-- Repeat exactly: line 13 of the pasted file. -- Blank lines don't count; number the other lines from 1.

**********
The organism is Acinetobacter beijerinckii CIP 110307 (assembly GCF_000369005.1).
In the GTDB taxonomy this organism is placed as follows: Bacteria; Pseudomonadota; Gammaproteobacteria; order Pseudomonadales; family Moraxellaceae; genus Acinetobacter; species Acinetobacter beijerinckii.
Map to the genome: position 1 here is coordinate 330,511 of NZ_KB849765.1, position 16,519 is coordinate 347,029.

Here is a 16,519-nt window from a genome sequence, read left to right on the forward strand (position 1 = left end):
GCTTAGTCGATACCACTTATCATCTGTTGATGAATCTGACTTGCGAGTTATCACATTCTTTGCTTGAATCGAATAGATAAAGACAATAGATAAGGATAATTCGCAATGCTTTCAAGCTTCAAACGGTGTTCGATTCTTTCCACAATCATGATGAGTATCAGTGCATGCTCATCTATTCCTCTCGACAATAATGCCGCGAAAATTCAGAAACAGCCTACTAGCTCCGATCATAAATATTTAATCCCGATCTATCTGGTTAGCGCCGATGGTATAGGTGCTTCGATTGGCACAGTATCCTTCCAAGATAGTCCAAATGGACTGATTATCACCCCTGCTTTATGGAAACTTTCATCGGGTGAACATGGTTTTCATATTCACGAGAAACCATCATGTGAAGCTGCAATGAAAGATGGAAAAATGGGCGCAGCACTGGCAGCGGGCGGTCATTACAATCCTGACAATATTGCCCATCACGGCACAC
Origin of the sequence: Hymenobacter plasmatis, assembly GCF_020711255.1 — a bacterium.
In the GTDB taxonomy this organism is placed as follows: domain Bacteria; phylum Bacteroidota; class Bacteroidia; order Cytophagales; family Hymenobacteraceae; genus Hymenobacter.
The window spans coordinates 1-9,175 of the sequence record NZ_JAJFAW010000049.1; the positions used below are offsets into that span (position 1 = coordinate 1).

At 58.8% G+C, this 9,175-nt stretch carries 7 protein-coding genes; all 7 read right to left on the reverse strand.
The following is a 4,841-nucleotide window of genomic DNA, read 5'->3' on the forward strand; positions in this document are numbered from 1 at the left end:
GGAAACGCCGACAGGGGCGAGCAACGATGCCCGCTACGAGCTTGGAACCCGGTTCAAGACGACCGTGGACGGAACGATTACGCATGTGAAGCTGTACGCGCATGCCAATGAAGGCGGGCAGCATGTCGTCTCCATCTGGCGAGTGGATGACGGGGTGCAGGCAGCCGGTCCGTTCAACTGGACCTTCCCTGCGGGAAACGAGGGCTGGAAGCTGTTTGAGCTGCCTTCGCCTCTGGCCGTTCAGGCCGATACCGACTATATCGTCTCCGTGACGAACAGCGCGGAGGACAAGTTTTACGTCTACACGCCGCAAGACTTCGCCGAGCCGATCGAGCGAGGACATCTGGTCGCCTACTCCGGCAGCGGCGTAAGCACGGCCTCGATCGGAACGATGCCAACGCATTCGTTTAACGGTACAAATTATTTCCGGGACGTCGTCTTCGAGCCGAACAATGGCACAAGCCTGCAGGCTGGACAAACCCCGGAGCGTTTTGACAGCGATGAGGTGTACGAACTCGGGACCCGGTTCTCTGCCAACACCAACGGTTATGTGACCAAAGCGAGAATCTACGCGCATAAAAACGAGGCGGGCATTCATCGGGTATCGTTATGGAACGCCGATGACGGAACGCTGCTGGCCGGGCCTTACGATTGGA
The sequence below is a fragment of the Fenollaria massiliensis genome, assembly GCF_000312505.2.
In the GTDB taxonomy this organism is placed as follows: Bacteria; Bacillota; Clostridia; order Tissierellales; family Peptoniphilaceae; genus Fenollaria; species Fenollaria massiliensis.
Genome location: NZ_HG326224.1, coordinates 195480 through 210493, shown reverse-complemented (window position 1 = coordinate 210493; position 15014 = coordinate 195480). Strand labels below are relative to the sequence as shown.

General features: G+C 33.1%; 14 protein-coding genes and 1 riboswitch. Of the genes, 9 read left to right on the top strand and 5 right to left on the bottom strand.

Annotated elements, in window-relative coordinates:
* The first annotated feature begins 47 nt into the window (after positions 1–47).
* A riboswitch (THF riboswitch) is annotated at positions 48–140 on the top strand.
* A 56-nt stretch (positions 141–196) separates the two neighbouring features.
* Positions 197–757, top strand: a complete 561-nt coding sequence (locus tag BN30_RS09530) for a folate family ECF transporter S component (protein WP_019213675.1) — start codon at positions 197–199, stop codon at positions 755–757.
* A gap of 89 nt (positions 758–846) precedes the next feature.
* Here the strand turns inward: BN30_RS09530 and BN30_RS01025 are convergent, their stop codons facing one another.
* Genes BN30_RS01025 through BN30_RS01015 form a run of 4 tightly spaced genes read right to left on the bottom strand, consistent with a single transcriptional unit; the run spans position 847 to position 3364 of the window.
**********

In the GTDB taxonomy this organism is placed as follows: Bacteria; Bacillota; Clostridia; order Tissierellales; family Peptoniphilaceae; genus Fenollaria; species Fenollaria massiliensis.